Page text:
The evolution of IoT (Internet of Things) has now become a mainstream technology as people become more comfortable with voice-devices and software automation. Discover some of the latest evolutions in this space to take this technology to the next level.


  • IoT spending is set to reach $1 trillion this year with worldwide spending having increased year-over-year by at least $40B since 2018. (FinleyUSA)
  • There are approximately 13.15B connected IoT devices around the globe.
  • IoT devices are expected to grow by over 3x reaching 25.4B by 2030. (Finance Online)
  • IoT devices surpassed non-IoT devices in 2020 with 75% of all devices forecasted to be IoT by 2030. (IoT Analytics)
  • There are more than 400 active IoT platforms in existence.
  • Video entertainment is the biggest spending category in IoT. (IDC)

Latest IoT Tech

Wireless Power

IoT takes different forms in different settings. I’ll cover smart homes, smart businesses and smart cities. But first, let’s look at a few developments that cover all three. First, we have wireless power. This is not just putting your phone on a wireless charger but sending power up to 36 meters so you can just charge the phone in your pocket as you walk around. Ossia, PowerCast, Energous, and other companies have been developing this for some time and I’ve covered them in past reports. Last March, however, the U.S. government removed the one-meter power distance limit for some wireless products. This has enabled several new wireless power use cases. Ossia makes power transmitting panels that fit in a dropped acoustic tile ceiling. PowerCast has a little device called “Ubiquity” that looks like a smart speaker and costs about $30 US. Devices can add Ubiquity wireless power support for $5 US in parts.

By J. Clarke Stevens, Shaw*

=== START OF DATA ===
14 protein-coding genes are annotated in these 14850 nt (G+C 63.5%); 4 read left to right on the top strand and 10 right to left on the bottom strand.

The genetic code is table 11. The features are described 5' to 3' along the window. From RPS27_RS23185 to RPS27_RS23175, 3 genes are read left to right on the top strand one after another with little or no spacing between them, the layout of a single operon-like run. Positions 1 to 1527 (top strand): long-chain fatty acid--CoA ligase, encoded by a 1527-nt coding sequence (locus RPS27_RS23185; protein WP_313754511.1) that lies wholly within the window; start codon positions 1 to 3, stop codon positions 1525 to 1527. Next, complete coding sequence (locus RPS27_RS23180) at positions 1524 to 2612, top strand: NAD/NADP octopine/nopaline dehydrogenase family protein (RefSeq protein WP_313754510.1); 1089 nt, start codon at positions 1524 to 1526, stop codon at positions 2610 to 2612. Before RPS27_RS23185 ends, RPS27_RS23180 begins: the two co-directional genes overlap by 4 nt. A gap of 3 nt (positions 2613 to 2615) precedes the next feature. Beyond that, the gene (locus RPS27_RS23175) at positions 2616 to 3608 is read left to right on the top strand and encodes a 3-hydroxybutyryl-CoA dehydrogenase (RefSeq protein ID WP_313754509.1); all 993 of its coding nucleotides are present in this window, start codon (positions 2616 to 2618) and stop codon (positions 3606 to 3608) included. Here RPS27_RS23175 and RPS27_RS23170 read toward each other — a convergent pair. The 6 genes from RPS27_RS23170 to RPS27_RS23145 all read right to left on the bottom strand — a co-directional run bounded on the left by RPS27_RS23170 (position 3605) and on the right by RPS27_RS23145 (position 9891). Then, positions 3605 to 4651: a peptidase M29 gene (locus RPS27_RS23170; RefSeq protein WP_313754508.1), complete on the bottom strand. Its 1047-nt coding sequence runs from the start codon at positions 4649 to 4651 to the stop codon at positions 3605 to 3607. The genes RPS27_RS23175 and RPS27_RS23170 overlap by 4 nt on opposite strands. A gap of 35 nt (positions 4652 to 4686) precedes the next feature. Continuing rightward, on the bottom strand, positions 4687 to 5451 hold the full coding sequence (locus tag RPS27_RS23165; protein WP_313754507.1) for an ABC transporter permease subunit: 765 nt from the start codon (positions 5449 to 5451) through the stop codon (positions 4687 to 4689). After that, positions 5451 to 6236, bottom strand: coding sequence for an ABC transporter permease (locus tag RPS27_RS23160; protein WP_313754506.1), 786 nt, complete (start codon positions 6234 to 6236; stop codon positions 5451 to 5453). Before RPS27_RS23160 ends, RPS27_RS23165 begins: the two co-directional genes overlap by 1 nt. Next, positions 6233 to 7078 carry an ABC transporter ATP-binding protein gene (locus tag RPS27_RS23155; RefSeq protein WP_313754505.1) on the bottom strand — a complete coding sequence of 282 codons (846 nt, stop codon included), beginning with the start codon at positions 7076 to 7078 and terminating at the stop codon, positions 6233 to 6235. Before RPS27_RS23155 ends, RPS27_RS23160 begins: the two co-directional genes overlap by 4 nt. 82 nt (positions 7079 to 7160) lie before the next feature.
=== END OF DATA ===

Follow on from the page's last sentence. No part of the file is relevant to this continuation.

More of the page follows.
There was Matter all over the floor at CES. And by Matter, I mean the new IoT interoperability and security standard developed by Amazon, Apple and Google (and hundreds of other companies). Getting the three hyperscalers (large-scale data centers) to agree on a single solution is the thing that has elevated Matter over similar efforts in the past. They came out with their first official standard last fall and started certifying products. There were several products on the floor, but many were advertised to support Matter and be available in 2023. Matter will allow devices from one vendor to be controlled by devices from another vendor. It will also require the devices to implement strong security allowing vendors to create products that only need to support one standard. This reduces the cost for the manufacturer and lowers cost and inconvenience for the consumer. There will be bumps in the road as this technology is released, but it can be a game changer for the IoT industry.

By J. Clarke Stevens, Shaw*

Wi-Fi 7

If you’ve been keeping track of your Wi-Fi level, you may know that Wi- Fi 6 just started showing up in products. I hope you didn’t buy a lot of Wi-Fi 6 because Wi-Fi 7 stuff will be available in the first quarter of 2023. TP-Link will start selling a Wi-Fi 7 gateway that can communicate at 33 Gbps. Assuming a 4K video stream uses 50 Mbps, that’s 660 simultaneous 4K video streams. Of course, if you’re streaming those from a service that isn’t inside your house and you have a 1 Gbps data service (you probably don’t), that gets cut down to only 20 simultaneous 4K video streams. Even if you only have Wi-Fi 6, your data rate is likely okay, unless you have a lot more kids than I do.

By J. Clarke Stevens, Shaw*


Internet of Things (IoT) Report

Discover the latest evolutions in the IoT space that takes this technology to the next level.

CES 2023 Report

Get an inside look at some of the latest innovative trends in media and entertainment from the 2023 Consumer Electronics Show through a personal analysis from J. Clarke Stevens, Shaw. *

* Please note that any opinions, views, commentary or recommendations about these technologies related to the 2023 Consumer Electronics Show (CES) and/or any products or services participating in the CES made by Clarke Stevens are his alone and do not represent opinions, views, commentary, recommendations of Shaw Communications Inc., its affiliates or its management (collectively, “Shaw”) about the CES and Shaw does not approve, recommend and endorse of any of the products or services participating in the CES.